11.2. Dispatching Events

Using the DialNButton device as an example, this section outlines in more detail how the event translator works with the X Server and the SoXt main loop to obtain X events and translate them into Inventor events.

The way SoXt main loop works with the event translator is slightly complex, for the following reasons. The X Window System provides compile-time event types only for the mouse and keyboard devices. The X input extension provides events for all other devices. The complication arises because the Xt Library ignores the X input extension. For this reason, we must get the complete list of events at runtime. SoXt sets up its own event handler to dispatch the extension events, and Xt dispatches the standard events (see the section called “SoXt Main Loop”). For more information, see the MIT X Consortium Standard, “X11 Input Extension Library Specification,” X Version 11, Release 5.

Translating an Event

Figure 11.1, “ Sequence for Translating an Event ” shows the general sequence for translating an event. (Because the device's main responsibility is to translate events, it is referred to here simply as the translator.) Before events can be translated, certain information must be conveyed:

  1. The application registers its software devices with the render area. (See The Inventor Mentor, Chapter 16.) Mouse and keyboard devices are handled automatically. All additional devices must be explicitly registered using the SoXtRenderArea::registerDevice() method.

  2. The translator tells the X Server which event classes it is interested in.

  3. The translator tells the SoXt main loop which event types it is interested in.

    After these entities have been notified, the translator is ready to receive and translate events. The following steps describe this process. Remember that the dispatching of events is slightly complicated because X input extensions must be dealt with separately in the main loop routine:

    Sequence for Translating an Event

    Figure 11.1.  Sequence for Translating an Event

  4. The physical input device generates events.

  5. If these are X events, they are sent to the SoXt main loop for dispatching. (If the device doesn't generate X events, your event translator needs to do some extra work.)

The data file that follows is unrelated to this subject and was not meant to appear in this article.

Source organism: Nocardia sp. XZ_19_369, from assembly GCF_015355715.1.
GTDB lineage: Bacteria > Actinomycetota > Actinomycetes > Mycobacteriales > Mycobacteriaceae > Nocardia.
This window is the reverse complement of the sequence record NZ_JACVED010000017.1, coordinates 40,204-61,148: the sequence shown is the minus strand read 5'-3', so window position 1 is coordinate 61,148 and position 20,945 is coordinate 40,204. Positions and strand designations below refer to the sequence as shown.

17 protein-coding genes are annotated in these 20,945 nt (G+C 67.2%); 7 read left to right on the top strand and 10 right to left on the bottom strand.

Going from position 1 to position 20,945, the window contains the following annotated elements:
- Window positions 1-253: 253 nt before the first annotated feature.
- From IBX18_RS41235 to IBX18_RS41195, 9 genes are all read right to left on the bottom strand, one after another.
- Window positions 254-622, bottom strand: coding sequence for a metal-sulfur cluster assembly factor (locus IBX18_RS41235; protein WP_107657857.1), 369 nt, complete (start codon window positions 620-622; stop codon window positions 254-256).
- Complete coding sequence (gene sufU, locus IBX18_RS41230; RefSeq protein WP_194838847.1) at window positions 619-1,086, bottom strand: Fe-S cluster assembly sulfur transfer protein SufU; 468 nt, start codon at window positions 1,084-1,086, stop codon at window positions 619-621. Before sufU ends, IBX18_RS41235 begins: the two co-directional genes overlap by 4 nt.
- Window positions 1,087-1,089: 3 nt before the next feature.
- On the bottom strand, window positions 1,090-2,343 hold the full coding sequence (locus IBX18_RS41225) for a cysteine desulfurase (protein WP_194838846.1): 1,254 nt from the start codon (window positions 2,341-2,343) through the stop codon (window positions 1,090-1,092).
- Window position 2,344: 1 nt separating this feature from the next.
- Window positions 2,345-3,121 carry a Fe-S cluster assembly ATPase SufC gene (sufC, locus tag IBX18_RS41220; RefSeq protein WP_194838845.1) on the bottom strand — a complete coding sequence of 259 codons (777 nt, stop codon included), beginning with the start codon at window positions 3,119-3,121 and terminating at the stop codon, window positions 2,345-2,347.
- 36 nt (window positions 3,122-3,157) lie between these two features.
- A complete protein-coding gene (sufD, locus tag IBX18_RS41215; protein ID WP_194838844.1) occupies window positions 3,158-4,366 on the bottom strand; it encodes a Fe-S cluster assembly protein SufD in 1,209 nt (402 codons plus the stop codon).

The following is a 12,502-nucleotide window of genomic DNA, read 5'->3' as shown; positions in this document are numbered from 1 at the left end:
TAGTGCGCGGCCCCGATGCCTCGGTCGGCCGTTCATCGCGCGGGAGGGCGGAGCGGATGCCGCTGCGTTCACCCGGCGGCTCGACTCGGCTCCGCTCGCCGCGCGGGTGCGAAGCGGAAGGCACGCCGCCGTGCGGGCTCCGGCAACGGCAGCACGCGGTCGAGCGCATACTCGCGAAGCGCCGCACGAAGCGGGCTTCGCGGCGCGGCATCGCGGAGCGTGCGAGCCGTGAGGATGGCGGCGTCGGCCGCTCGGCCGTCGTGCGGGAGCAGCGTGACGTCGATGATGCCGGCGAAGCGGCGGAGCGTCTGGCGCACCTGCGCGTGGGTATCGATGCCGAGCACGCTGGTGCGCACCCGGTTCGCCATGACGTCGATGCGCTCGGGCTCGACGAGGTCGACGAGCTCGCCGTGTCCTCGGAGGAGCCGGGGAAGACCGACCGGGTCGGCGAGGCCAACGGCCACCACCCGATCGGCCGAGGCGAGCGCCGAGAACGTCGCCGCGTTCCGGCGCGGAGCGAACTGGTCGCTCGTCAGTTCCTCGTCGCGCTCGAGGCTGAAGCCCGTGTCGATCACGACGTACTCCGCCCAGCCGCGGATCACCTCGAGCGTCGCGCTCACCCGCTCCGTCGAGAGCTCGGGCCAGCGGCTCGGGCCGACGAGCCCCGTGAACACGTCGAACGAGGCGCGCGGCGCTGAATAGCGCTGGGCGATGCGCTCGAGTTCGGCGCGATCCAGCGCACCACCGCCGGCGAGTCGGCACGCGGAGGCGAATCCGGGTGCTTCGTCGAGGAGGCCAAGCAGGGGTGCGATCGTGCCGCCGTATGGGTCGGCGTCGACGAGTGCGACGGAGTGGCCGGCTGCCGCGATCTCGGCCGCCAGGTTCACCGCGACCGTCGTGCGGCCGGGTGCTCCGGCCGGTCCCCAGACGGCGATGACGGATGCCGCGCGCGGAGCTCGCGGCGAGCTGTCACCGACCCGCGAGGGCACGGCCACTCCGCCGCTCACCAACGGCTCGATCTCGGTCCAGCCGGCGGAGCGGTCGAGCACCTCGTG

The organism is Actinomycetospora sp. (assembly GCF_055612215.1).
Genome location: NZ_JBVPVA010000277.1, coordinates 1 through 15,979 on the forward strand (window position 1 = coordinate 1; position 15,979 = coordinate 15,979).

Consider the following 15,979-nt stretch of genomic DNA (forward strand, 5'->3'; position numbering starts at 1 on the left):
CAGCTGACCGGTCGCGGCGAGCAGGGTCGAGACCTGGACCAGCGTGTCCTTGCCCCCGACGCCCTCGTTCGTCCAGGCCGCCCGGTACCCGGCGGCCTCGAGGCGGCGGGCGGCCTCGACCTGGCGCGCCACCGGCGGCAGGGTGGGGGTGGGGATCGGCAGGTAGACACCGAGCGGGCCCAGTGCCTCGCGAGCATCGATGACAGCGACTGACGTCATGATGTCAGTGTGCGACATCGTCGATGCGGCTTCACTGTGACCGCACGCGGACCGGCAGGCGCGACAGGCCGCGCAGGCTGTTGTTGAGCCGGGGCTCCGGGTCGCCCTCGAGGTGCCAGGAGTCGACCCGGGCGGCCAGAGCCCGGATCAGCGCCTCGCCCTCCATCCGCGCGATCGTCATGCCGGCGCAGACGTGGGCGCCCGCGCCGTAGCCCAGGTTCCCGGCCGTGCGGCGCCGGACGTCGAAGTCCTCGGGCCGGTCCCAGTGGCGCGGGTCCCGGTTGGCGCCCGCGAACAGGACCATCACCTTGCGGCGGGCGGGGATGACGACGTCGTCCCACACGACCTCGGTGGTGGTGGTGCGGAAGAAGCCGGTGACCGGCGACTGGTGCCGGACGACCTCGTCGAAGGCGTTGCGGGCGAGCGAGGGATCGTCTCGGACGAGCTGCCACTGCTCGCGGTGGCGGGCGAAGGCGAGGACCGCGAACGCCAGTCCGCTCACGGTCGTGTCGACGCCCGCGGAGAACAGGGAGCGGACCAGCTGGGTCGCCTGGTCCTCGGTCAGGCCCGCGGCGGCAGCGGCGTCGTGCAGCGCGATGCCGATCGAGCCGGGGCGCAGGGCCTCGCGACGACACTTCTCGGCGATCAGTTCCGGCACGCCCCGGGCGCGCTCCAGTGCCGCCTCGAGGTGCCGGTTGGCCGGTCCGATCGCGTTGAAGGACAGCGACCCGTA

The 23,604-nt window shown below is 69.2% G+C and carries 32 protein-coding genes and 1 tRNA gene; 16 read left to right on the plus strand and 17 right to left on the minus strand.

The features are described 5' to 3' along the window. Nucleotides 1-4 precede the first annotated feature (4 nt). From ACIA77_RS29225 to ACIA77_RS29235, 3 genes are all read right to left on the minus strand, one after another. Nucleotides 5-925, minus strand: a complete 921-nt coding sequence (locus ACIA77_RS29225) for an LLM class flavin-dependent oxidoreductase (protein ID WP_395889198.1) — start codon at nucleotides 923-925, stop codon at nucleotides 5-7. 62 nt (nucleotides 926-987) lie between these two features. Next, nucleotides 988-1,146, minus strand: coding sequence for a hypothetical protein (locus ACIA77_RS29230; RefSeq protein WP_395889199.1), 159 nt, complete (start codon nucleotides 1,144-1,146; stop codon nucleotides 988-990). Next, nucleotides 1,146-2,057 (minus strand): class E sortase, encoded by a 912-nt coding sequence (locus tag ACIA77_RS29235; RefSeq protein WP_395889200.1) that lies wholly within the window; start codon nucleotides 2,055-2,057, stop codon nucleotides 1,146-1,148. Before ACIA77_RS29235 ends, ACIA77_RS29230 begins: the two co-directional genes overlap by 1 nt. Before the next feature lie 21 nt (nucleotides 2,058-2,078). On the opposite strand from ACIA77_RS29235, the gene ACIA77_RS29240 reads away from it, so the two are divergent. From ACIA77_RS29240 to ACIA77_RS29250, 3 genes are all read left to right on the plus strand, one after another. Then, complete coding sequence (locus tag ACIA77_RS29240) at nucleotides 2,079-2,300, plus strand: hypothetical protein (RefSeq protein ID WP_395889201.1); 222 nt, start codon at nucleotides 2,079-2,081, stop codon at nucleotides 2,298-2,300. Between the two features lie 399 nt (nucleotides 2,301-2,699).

6. Within the SoXt main loop, Xt dispatches standard X events to the appropriate widget (the corresponding render area will then use the correct translator). SoXt dispatches the X input extension events to the render area, which in turn employs the translators to translate the event.

  7. The translator translates the event into an Inventor SoEvent SoEvent SoEvent subclass.

  8. The SoEvent SoEvent SoEvent is sent to the scene manager, which uses a handle event action to traverse the scene database until a node is found to handle the event (typically a manipulator or selection node).

SoXt Main Loop

The code for the SoXt main loop is shown in Example 11.3, “ SoXtMainLoop so that you can see how the main loop dispatches both standard X events and X input extension events. You shouldn't have to modify this code.

Example 11.3.  SoXtMainLoop

   XtAppContext context = getAppContext();
   XEvent event;
   for (;;) {
      SoXt::nextEvent(context, &event);

SoXt::nextEvent(XtAppContext appContext, XEvent *event)
   XtAppNextEvent(appContext, event);

SoXt::dispatchEvent(XEvent *event)
   Boolean success = True;
   if (event->type >= LASTEvent) {
      XtEventHandler proc;
      XtPointer clientData;
      Widget w;
      Boolean dummy;
      // Get the event handling function which was
      // registered with Inventor for handling this
      // event type in this widget
      SoXt::getExtensionEventHandler(event, w, proc, clientData);
      // Call the event handler!
      if (proc == NULL)
         success = False;
         (*proc)(w, clientData, event, &dummy);
   // else it is not an extension event - let Xt dispatch it
      success = XtDispatchEvent(event);
   return success;